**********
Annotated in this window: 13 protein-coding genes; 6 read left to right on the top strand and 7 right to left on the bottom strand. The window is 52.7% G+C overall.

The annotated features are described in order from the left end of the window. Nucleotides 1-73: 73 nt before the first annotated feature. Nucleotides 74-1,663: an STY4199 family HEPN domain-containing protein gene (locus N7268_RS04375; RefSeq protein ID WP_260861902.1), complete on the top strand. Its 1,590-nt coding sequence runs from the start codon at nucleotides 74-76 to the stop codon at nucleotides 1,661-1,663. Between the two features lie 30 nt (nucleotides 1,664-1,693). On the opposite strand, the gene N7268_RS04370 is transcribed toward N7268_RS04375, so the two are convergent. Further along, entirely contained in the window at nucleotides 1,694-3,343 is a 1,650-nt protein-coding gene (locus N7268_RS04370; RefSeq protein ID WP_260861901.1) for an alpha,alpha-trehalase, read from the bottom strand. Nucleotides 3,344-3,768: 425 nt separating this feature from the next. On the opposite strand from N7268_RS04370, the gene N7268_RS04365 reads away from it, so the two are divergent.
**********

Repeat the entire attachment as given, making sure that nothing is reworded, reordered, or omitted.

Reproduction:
Annotated in this window: 13 protein-coding genes; 6 read left to right on the top strand and 7 right to left on the bottom strand. The window is 52.7% G+C overall.

The annotated features are described in order from the left end of the window. Nucleotides 1-73: 73 nt before the first annotated feature. Nucleotides 74-1,663: an STY4199 family HEPN domain-containing protein gene (locus N7268_RS04375; RefSeq protein ID WP_260861902.1), complete on the top strand. Its 1,590-nt coding sequence runs from the start codon at nucleotides 74-76 to the stop codon at nucleotides 1,661-1,663. Between the two features lie 30 nt (nucleotides 1,664-1,693). On the opposite strand, the gene N7268_RS04370 is transcribed toward N7268_RS04375, so the two are convergent. Further along, entirely contained in the window at nucleotides 1,694-3,343 is a 1,650-nt protein-coding gene (locus N7268_RS04370; RefSeq protein ID WP_260861901.1) for an alpha,alpha-trehalase, read from the bottom strand. Nucleotides 3,344-3,768: 425 nt separating this feature from the next. On the opposite strand from N7268_RS04370, the gene N7268_RS04365 reads away from it, so the two are divergent.